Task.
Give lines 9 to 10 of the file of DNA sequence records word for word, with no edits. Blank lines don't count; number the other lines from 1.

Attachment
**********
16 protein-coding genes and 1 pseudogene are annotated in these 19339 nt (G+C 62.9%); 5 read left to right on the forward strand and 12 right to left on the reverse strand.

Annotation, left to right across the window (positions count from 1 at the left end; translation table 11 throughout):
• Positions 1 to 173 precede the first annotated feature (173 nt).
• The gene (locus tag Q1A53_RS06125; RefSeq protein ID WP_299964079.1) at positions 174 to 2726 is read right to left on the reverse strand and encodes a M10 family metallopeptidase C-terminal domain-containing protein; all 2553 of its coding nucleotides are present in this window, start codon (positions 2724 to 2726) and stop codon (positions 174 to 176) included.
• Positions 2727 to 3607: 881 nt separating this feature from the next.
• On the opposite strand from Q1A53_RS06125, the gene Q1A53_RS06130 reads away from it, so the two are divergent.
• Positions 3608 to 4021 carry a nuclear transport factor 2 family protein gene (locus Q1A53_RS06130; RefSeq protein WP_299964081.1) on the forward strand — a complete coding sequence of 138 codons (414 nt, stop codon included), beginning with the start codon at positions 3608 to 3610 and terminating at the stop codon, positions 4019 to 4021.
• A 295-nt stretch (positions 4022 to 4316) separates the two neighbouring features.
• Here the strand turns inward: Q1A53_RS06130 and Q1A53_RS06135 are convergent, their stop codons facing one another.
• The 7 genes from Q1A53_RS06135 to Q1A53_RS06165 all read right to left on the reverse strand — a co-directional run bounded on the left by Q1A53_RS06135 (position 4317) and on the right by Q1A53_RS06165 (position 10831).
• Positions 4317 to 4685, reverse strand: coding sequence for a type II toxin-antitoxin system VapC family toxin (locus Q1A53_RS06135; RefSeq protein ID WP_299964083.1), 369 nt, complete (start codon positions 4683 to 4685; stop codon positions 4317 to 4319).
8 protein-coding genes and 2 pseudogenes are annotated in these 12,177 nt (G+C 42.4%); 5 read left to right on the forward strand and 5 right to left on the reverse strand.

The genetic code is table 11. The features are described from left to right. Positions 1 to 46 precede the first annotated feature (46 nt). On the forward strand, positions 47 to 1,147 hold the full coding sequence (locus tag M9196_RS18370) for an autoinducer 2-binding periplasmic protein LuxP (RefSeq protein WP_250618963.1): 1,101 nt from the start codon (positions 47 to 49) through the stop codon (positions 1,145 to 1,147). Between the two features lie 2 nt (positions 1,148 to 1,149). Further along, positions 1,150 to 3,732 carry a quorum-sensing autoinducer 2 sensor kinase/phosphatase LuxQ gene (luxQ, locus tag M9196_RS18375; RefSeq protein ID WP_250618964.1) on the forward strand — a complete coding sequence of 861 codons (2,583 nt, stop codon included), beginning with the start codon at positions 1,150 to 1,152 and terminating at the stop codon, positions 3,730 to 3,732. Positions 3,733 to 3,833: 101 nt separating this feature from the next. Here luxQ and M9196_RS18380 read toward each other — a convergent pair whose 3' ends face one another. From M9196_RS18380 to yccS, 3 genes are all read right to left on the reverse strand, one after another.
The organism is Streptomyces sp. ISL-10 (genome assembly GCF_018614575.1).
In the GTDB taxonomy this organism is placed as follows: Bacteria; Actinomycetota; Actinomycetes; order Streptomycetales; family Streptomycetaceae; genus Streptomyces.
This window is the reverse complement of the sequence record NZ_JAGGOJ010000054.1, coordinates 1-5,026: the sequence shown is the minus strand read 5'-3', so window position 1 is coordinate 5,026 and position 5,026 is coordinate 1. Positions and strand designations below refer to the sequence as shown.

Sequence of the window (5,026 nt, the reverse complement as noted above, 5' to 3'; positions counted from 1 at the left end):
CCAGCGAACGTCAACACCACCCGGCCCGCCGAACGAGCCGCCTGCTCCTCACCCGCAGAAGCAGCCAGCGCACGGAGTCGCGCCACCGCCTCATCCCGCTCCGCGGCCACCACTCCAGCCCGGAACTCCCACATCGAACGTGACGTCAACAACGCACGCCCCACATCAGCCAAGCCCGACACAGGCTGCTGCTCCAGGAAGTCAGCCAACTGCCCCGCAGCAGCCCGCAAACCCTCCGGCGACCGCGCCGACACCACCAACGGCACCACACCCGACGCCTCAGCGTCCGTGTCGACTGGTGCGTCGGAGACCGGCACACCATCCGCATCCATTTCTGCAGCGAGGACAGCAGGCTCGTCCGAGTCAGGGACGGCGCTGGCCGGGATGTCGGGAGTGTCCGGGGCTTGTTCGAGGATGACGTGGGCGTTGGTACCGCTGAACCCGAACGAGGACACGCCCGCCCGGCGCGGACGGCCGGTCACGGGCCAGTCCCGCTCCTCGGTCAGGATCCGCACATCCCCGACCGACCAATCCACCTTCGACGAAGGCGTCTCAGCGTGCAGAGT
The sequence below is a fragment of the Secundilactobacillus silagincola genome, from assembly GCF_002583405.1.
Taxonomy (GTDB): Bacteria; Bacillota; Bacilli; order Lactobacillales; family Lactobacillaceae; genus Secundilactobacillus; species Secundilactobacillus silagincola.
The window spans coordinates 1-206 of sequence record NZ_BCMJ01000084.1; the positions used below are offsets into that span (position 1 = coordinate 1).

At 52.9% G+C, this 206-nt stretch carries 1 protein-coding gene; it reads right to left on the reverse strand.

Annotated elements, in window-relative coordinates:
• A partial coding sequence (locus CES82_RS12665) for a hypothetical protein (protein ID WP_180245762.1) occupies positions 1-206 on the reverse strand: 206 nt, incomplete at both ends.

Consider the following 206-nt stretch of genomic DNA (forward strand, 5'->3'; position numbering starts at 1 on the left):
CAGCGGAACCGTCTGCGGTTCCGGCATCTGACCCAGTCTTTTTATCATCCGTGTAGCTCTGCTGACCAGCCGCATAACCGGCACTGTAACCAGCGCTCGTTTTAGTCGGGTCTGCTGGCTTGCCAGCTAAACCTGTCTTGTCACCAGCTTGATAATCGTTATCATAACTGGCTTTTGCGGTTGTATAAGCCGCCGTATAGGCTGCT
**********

• Here the strand turns inward: Q1A53_RS06130 and Q1A53_RS06135 are convergent, their stop codons facing one another.
• The 7 genes from Q1A53_RS06135 to Q1A53_RS06165 all read right to left on the reverse strand — a co-directional run bounded on the left by Q1A53_RS06135 (position 4317) and on the right by Q1A53_RS06165 (position 10831).